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Picture Book Review – Brilliant Bea

BRILLIANT BEA

Written by Shaina Rudolph and Mary Vukadinovich

Illustrated by Fiona Lee

(Magination Press/APA; $16.99, Ages 4-8)

 

 

Note: dyslexia-friendly EasyReading font used in this book.

 

 

Brilliant Bea written by Shaina Rudolph and Mary Vukadinovich with illustrations by Fiona Lee is an important read and truly an eye-opener for anyone not familiar with dyslexia. I once attended a workshop where participants were given various tasks to perform as seen through the lens of someone with this learning difference. By the end, I was frustrated, mentally exhausted, and had a splitting headache. I had new admiration and respect for my dyslexic friends and friends of my children.

 

Brilliant Bea int1
Interior spread from Brilliant Bea written by Shaina Rudolph and Mary Vukadinovich and illustrated by Fiona Lee, Magination Press/APA © 2021.

 

The closeness and candor of the first-person narrative the authors have used in this story invite instant compassion for the main character, Bea. Early on we learn that Bea has a way with words, despite her difficulty putting them onto paper. Bea describes having to stay behind during recess to finish up her work. This was because of how hard reading and writing were and how “the words jump around the page and my eyes try to shoot laser beams to catch them.” That has to be exasperating for a child. Imagine how you’d feel if your pencil wouldn’t write what your brain was thinking. For Bea, every day in school this scenario plays out over and over again. Kids tease her and Bea feels awful and alone.

Fortunately for Bea, she has Ms. Bloom as a teacher. Ms. Bloom totally understands how Bea’s brain is wired and how the girl takes the brunt of her classmates’ bullying yet perseveres. Ms. Bloom encourages her student by saying her brain is brilliant. That’s the vote of confidence Bea needs. So, when Ms. Bloom gives Bea an old-fashioned cassette tape recorder to tape her stories, Bea’s confidence blossoms. No longer is she by herself at recess. Instead, she makes a friend who wants to illustrate her stories. Others just want to hear them. Bea is no longer stuck and the class seems to warm up to her as well.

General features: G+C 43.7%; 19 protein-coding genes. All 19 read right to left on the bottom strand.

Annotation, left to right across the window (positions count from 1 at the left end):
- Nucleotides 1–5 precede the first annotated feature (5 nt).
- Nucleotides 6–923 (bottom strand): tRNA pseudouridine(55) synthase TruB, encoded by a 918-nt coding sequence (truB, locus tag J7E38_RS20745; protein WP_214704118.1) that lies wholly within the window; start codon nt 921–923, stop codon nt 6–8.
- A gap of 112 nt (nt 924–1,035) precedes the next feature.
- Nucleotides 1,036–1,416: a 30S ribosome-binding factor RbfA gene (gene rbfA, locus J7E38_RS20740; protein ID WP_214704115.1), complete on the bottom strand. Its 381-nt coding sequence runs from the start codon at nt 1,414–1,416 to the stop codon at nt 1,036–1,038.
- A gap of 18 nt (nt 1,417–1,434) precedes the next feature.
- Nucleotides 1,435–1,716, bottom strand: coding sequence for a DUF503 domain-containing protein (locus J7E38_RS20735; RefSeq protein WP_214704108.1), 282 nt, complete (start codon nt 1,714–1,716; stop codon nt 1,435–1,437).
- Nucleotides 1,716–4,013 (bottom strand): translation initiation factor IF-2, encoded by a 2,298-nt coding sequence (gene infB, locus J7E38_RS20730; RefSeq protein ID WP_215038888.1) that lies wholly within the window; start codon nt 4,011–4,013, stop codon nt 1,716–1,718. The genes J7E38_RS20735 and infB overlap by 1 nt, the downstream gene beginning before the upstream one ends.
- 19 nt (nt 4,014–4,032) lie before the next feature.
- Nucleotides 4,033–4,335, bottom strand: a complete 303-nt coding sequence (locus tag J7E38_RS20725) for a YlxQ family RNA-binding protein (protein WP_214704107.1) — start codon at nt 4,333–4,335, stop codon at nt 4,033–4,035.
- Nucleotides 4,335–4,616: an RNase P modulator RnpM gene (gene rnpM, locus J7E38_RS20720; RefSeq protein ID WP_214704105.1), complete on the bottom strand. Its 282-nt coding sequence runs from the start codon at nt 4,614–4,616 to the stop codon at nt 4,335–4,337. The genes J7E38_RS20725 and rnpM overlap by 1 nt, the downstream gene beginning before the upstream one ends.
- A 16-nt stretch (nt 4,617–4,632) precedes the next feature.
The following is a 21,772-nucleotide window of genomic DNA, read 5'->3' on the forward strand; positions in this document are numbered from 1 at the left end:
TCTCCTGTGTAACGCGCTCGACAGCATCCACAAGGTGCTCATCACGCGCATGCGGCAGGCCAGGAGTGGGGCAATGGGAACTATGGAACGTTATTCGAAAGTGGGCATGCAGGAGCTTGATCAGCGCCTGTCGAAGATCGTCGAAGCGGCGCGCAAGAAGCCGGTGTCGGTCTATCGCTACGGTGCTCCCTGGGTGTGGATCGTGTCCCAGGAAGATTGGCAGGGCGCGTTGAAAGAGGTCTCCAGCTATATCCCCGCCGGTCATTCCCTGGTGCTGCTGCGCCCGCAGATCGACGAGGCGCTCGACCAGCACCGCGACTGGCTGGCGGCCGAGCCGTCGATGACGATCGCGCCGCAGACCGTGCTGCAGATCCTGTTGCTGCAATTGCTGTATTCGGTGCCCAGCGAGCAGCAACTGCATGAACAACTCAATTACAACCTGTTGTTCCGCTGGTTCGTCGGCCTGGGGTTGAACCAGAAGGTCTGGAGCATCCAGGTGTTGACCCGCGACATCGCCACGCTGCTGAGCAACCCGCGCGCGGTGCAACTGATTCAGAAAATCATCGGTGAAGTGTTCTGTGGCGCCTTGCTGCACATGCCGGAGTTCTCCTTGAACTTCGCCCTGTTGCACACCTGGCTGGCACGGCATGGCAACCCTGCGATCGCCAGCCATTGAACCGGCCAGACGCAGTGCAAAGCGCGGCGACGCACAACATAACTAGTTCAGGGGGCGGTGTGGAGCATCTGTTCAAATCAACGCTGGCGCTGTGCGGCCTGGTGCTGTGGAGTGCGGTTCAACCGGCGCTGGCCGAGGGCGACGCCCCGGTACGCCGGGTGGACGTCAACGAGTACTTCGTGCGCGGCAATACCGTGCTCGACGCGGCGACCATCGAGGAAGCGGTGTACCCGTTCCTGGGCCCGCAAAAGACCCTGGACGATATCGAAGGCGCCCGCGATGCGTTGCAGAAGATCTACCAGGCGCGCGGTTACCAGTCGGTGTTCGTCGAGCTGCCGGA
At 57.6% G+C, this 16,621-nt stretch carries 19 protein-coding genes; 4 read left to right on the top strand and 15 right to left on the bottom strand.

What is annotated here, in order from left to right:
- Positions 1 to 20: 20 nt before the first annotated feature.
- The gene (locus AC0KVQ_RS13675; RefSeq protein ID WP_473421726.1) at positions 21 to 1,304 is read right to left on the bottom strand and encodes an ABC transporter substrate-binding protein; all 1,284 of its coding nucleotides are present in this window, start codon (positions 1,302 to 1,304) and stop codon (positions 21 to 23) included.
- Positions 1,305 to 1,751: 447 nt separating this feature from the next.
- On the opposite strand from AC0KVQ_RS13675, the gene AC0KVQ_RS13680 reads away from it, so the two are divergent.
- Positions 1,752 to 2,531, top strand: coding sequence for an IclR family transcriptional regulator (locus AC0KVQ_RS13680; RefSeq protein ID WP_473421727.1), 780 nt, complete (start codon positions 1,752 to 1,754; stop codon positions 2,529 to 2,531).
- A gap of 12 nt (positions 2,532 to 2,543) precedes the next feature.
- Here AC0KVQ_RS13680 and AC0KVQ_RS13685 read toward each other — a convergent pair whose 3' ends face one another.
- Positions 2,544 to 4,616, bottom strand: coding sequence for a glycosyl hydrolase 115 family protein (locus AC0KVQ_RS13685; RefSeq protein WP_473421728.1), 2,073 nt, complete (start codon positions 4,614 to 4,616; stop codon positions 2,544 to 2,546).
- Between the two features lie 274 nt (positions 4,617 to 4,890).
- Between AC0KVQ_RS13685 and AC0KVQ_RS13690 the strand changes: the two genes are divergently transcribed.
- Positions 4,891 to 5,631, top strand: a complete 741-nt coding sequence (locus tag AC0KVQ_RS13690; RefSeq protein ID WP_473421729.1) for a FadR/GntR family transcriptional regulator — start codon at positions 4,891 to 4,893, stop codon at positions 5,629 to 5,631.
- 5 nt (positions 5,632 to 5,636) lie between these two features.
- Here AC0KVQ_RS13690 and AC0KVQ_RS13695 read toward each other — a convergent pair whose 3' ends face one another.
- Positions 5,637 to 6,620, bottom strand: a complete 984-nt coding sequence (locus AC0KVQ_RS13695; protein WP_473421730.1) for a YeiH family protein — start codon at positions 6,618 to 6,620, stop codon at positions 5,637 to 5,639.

Brilliant Bea int2
Interior spread from Brilliant Bea written by Shaina Rudolph and Mary Vukadinovich and illustrated by Fiona Lee, Magination Press/APA © 2021.

 

With the right instruction and tools, Ms. Bloom has empowered Bea and given her the motivation she needs to cope with her dyslexia and grow. The helpful two-page back matter by Ellen B. Braaten, Phd, addresses the challenges children with dyslexia face and how accommodations, such as using the tape recorder can make a huge difference in written expression. It offers some thoughtful questions to jumpstart a conversation on the subject and discusses how to find out if a child has dyslexia, and what the treatments are.

The cheerful artwork by Lee takes readers inside and outside the classroom and adds to the enjoyment of Brilliant Bea. My big takeaway after reading this book is how, in addition to being well written and sweetly illustrated, it recognizes anyone dealing with dyslexia in a positive way and validates their experience making this an invaluable resource for schools, libraries, and families whose children want to see their own stories reflected on the page.

  • Reviewed by Ronna Mandel
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This Post Has 2 Comments

    1. I hope school libraries and public libraries keep at least one copy of this helpful, enlightening read on the shelves. I’m so happy there are more and more books being published on learning differences.

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